Feds issue 90-day waiver on preemployment drug screens amid COVID-19 delays In recent weeks, as businesses began reopening following widespread shutdowns Continued on page 26
ATA Comp Fund updates stash of online workplace safety videos
News amid the coronavirus pandemic, trucking fleets have struggled to bring back furloughed drivers or hire new ones due to limited pre-employment drug testing availability. In response, the Federal Motor Carrier Safety Administration (FMCSA) has granted a temporary waiver from certain pre-employment drug screens applicable to employers of drivers subject to 49 CFR part 382. This action responds to President Trump’s Executive Order No. 13924, Regulatory Relief to Support Economic Recovery, issued on May 19, 2020, related to the economic consequences of the COVID-19 public health emergency. FMCSA officials acknowledged that the problem has not been that drivers could not pass a test, but rather they couldn’t get access to one. ATA VP of Safety and Compliance Tim Frazier said, “This waiver will help our truckers get back to work faster.” The FMCSA says it finds that the
Back in 2018, the ATA Comp Fund’s YouTube channel was established, and its risk management team is constantly updating its stash of custom safety videos, produced with the help of actual Fund members. Videos are short, relatable, relevant and job-specific, including topics such as fifth-wheel pin puller; proper stretching for truck drivers; entering and exiting the truck; load securement and tarping techniques; shop safety; and general fleet safety policy tips and procedure. The Fund also provides subscriptions to vendors such as WebNet Online Training, Safety Source, and the National Safety Council at no additional cost to its members. Fund officials encourage members to utilize these resources as supplements to orientations and periodic training. If you are not already set up and using these educational tools, contact the Fund at 334-834-7911. And don’t forget to subscribe to the Fund’s YouTube channel. granting of this waiver is in the public interest because it will facilitate the efficient return of furloughed commercial motor vehicle drivers to the workforce, allowing them to resume critical transportation
functions performed by passenger and property motor carriers. In addition, this waiver will reduce the regulatory burden on employers and furloughed drivers subject to the pre-employment testing requirement.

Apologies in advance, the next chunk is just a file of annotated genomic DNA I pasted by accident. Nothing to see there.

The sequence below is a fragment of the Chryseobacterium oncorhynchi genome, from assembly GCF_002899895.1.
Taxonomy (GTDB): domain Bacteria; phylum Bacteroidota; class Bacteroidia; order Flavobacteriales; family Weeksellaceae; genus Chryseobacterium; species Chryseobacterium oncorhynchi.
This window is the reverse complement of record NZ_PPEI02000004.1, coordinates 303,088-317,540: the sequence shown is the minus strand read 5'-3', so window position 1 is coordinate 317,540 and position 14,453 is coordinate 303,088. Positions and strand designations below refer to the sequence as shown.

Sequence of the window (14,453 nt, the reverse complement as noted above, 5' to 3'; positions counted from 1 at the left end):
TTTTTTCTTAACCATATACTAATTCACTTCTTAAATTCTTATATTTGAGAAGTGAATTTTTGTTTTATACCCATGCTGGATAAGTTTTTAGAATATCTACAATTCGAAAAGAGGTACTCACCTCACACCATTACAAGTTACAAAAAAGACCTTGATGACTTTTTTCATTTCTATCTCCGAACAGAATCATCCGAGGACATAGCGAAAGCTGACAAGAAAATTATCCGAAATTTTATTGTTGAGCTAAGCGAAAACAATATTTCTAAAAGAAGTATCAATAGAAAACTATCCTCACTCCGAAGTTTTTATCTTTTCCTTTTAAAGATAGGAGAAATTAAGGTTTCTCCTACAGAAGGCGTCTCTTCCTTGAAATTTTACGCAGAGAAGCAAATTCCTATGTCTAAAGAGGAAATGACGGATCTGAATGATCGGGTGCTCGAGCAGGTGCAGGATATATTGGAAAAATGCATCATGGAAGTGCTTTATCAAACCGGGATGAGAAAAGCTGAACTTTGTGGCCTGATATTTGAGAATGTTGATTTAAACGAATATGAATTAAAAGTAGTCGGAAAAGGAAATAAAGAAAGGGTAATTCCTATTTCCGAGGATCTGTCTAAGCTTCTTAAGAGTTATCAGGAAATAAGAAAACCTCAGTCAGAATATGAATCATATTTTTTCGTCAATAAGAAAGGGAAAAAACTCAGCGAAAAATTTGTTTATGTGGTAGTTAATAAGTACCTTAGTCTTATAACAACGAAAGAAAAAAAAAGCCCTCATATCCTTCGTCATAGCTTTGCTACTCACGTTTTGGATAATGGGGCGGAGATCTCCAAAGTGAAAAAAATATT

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ROUNDUP T RU C K I N G I N D U S T RY
From the President
From COVID-19 to equality of opportunity, it is time for trucking to lead
T Mark Colson President and CEO Alabama Trucking Association
“If you can’t fly then run, if can’t run then walk, if you can’t walk then crawl, but whatever you do you have to keep moving forward.” —Dr. Martin Luther King Jr.
ruckers are leaders, plain and simple. All of the 3.5 million individuals working in our business across America know this, and following trucking’s response to COVID-19, Americans are now more aware than ever of the strong and courageous leadership provided by truckers. In hard times and good times, crisis or Christmas, truckers deliver the goods for America safely and efficiently. We have proven ourselves to be the cavalry of America’s economy through many challenges such as 9/11, hurricanes, and pandemics. As COVID-19 and the emergency shutdowns in response to it still lingers, the trucking economy hangs in uncertainty. Yet, America is facing another major challenge: racial equality and justice. This is not a new challenge. It has been present since the founding of our great nation. Along the way, there have been astounding tragedies and triumphant progress, but there is still much road to cover. Individuals, businesses and industries are struggling to find the best route to be part of a proactive solution. Let’s be honest, it is a sensitive subject rife with pitfalls, especially given the social media culture that exists today. But at the core is a diverse landscape where understanding, communication, opportunity and love can bridge many divides. For these reasons, the Alabama Trucking Association (ATA) announced it is partnering with the U.S. Chamber of Commerce on a national initiative to address inequality of opportunity. Alabama Trucking will join the U.S. Chamber’s national town hall event on June 25 where business and community leaders will discuss concrete actions that can be taken by government and private sectors to address inequality through education, employment, entrepreneurship, and criminal justice reform. As a partner for this important initiative, Alabama Trucking will also actively create local and industry dialogues to further the discussion. The trucking industry and the people in it have an immense opportunity and obligation to positively influence equality and take an actionable stand against social injustice and racism. Taking action comes in many forms: changing practices, making sacrifices and listening to understand. Hundreds of thousands of Black Americans proudly work in the trucking industry and now is the time for action. This national initiative will build on the work already undertaken by Alabama Trucking to fight injustice and abuse exemplified in its partnership with Truckers Against Trafficking, which has rescued thousands of human trafficking victims and brought justice to their abusers. U.S. Chamber President Suzanne Clark drove the message home, “The moral case for greater diversity, equity, and inclusion in the workplace is indisputable, and there’s overwhelming evidence that greater diversity benefits the American economy, businesses, communities and employees. We are proud to partner with the Alabama Trucking Association on this initiative and help develop a robust plan of action.” As COVID-19 struck America, it was with immense pride that I saw our trucks rolling up and down the road as beacons of hope for Americans who could rest assured that emergency relief goods were getting safely to their destination, and they could continue to access the goods they needed to maintain their daily lives. I pray that we will be able to look back on this pivotal time in our nation’s history and know that truckers once again chose to lead. “If you can’t fly then run, if can’t run then walk, if you can’t walk then crawl, but whatever you do you have to keep moving forward.” — Dr. Martin Luther King Jr. A LABAMA T RUCKER • 2 ND Q UARTER 2020